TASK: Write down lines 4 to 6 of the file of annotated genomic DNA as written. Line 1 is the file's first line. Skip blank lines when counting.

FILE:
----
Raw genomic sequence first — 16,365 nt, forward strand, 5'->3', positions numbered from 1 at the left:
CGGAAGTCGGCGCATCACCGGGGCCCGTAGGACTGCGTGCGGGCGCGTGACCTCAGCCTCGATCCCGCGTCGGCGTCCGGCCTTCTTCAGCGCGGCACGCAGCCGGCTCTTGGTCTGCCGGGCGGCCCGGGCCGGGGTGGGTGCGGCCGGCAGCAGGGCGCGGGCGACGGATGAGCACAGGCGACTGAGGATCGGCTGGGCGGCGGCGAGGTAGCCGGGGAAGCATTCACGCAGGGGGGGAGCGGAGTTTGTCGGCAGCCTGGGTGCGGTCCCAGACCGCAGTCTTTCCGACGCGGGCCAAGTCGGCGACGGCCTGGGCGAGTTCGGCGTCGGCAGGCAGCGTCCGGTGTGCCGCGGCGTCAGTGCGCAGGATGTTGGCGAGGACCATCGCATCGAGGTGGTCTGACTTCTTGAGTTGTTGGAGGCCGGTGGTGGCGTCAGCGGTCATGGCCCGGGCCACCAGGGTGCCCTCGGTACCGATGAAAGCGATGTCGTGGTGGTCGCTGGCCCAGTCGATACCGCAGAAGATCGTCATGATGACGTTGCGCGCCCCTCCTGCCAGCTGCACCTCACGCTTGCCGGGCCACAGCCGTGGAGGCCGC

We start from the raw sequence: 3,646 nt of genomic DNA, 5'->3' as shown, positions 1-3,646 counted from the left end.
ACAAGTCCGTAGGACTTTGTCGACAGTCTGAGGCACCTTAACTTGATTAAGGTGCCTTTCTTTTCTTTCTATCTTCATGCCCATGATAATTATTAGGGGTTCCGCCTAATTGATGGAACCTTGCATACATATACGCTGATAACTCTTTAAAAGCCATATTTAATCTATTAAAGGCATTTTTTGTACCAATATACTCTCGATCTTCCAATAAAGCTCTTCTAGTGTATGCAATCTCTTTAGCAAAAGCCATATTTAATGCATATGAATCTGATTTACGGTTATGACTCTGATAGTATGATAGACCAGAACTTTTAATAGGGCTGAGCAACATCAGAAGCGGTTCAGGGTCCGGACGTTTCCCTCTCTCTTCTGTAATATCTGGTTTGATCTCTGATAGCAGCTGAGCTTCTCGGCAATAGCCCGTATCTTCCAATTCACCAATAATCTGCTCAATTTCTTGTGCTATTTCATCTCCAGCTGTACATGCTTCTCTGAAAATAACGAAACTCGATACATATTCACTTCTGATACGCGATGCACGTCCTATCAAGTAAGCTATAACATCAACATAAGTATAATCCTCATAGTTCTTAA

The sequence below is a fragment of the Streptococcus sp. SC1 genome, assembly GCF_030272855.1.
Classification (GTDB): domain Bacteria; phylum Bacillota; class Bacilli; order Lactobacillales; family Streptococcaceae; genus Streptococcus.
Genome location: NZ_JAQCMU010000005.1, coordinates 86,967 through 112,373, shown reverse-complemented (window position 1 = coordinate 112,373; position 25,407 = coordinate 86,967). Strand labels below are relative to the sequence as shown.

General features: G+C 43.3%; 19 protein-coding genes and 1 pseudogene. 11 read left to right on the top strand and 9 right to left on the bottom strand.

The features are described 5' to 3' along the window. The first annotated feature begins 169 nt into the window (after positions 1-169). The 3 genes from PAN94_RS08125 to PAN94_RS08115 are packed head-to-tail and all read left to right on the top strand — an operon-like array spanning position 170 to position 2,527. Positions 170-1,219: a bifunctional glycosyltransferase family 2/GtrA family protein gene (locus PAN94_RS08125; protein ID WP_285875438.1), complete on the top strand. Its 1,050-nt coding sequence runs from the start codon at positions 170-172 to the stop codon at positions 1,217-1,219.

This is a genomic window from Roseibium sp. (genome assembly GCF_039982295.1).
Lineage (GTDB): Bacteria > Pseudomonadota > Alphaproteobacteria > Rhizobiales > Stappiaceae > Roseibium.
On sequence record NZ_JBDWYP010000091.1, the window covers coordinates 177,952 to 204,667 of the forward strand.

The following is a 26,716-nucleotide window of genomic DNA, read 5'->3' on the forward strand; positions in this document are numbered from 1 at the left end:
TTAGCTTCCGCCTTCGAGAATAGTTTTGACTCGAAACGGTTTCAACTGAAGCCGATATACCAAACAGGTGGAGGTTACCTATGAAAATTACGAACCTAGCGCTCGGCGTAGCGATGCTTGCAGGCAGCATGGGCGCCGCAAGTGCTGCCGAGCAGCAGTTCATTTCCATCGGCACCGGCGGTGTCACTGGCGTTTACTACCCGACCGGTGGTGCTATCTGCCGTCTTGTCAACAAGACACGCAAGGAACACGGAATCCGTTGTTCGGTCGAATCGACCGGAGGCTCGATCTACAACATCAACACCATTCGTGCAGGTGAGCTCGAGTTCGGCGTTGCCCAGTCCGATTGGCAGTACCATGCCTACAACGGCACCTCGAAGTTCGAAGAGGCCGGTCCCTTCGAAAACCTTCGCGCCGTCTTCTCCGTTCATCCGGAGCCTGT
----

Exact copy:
ACAAGTCCGTAGGACTTTGTCGACAGTCTGAGGCACCTTAACTTGATTAAGGTGCCTTTCTTTTCTTTCTATCTTCATGCCCATGATAATTATTAGGGGTTCCGCCTAATTGATGGAACCTTGCATACATATACGCTGATAACTCTTTAAAAGCCATATTTAATCTATTAAAGGCATTTTTTGTACCAATATACTCTCGATCTTCCAATAAAGCTCTTCTAGTGTATGCAATCTCTTTAGCAAAAGCCATATTTAATGCATATGAATCTGATTTACGGTTATGACTCTGATAGTATGATAGACCAGAACTTTTAATAGGGCTGAGCAACATCAGAAGCGGTTCAGGGTCCGGACGTTTCCCTCTCTCTTCTGTAATATCTGGTTTGATCTCTGATAGCAGCTGAGCTTCTCGGCAATAGCCCGTATCTTCCAATTCACCAATAATCTGCTCAATTTCTTGTGCTATTTCATCTCCAGCTGTACATGCTTCTCTGAAAATAACGAAACTCGATACATATTCACTTCTGATACGCGATGCACGTCCTATCAAGTAAGCTATAACATCAACATAAGTATAATCCTCATAGTTCTTAA

The sequence below is a fragment of the Streptococcus sp. SC1 genome, assembly GCF_030272855.1.
Classification (GTDB): domain Bacteria; phylum Bacillota; class Bacilli; order Lactobacillales; family Streptococcaceae; genus Streptococcus.